They are expected to get married off as soon as possible. Usually the father has to look after the marriage but in this case Hari had to. Although he was not completely grown up, he could understand things as they were and knew he had a task at hand with three sisters. ‘He would have to find them husbands. ‘ This line justifies his task but the description, which follows again, shows the importance of the traditional dress, ‘Wedding finery-silk saris and gold jewellery-and arrange wedding to which the whole village would have to be invited.
‘ This line shows that once again clothes form an important part of any cultural occasion. The word ‘finery’ justifies the fact that these items and clothes were considered very extravagant indeed. The ‘silk saris and gold jewellery,’ as we can see has to be given as gifts as part of a ritual. Perhaps Hari resents this ritual in the face of hunger and poverty. Anita Desai has also used hyperbole when she says that the whole village will have to be invited. This perhaps is not too far fetched an idea considering the fact that Thul is only a just a village.
Ofcourse such an idea could not be materialised in the city. This is not all. ‘The bridegrooms might demand dowry. ‘ This line completes the gist of Indian weddings. The word ‘demand’ shows that the people are forced to pay this even if they do not have the money to. This dowry is a major cause of concern in the cities.
It is not practised any more. But in the villages, they still practise this, evidently. It just goes to show that the villagers have stuck with tradition for generations. They however have not looked to the betterment of the community by eradicating this practise and always continue to do so.
From this we can see the difference in culture in the city and culture in the villages. This is different from the cities where the women were marching the streets. The villagers had thought that the womenfolk were ‘a nuisance. ‘ This was a new idea and a contrasting one that too. In a society dominated by man, the woman has absolutely no say. We derive this when we see that Lila’s mother never told their father anything for drinking and ruining his health. She is submissive, diminutive and has to oblige to the requests of her husband. The line ‘No one dared tell him, least of all my mother,’ proves this fact.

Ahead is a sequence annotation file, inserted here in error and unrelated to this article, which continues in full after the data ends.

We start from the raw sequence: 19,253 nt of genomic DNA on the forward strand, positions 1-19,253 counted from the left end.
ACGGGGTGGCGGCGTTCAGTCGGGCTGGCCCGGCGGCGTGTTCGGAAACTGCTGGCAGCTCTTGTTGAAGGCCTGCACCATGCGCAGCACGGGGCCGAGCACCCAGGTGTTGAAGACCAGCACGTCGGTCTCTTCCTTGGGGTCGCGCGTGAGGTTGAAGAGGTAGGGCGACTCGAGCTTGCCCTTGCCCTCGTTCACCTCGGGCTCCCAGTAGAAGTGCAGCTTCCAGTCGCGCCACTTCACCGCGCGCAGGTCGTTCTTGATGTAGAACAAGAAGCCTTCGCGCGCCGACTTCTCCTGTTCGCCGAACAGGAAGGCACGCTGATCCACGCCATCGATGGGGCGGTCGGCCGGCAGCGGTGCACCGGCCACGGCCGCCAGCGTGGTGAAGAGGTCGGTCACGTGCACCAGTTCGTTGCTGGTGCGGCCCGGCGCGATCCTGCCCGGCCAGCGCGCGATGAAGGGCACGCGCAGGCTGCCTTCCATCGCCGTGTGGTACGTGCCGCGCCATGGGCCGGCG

This is perhaps related to the chores that they do and the problems that the have to face of which their husbands’ drunkenness is part of. Anita Desai however portrays quite the opposite. She shows Lila as a hard worker and also shows that the women do have some rights such as buying their own fish. She shows this and tries to tell the reader that women do have rights but are not completely recognised as individuals. They usually carry the name of their husband if they are married. This is what Hari means when he says that he has to find them husbands. He has to give them a name, a family name.
We can see the same thing for Lila’s friend, Mina. ‘Her parents were trying to find her a husband. ‘ This shows once again that Anita Desai used Lila as an example and then also mentions her friend for our better understanding of the attitudes towards the women. The attitude of submission is also evident in the cities. This is when Jagus’ wife tells Hari, ‘men can go to the toddy shop and drink and forget, but we can do nothing, so we must lie down and sleep. ‘ This attitude again shows that the women in the cities are taken seriously but only when they act as a group.
All these ideas were new to villagers as it had not been part of any custom or tradition. Even Hari is aware of the fact that in a male dominated society he has to get work. His feelings are clearly expressed, ‘He did not like to be watched, the only boy with no boat and no job on the fishing boats. ‘ We can see from this that through negative words, the author paints us a picture of masculinity and what it is all about in an Indian society. She also tries to show that even a ‘boy’ is subject to so much pressure tow work and make a name for himself. Religion plays an important part in the lives of the people of Thul.
Religion is what makes them what they are. From the very beginning the religious aspect of their lives has been introduced. It is when Lila wades into the water to reach the ‘sacred rock. ‘ ‘It was a sacred rock, a kind of temple in the sea. ‘ The use of comparison again shows us the importance of the rock. To this Lila ‘took the flowers from her basket and scattered them about the rock, then folded her hands and bowed. ‘ This shows that the Lila respected and worshipped the rock, a form of devotion. Anita Desai has begun with this and thus shows the importance of religion in their lives.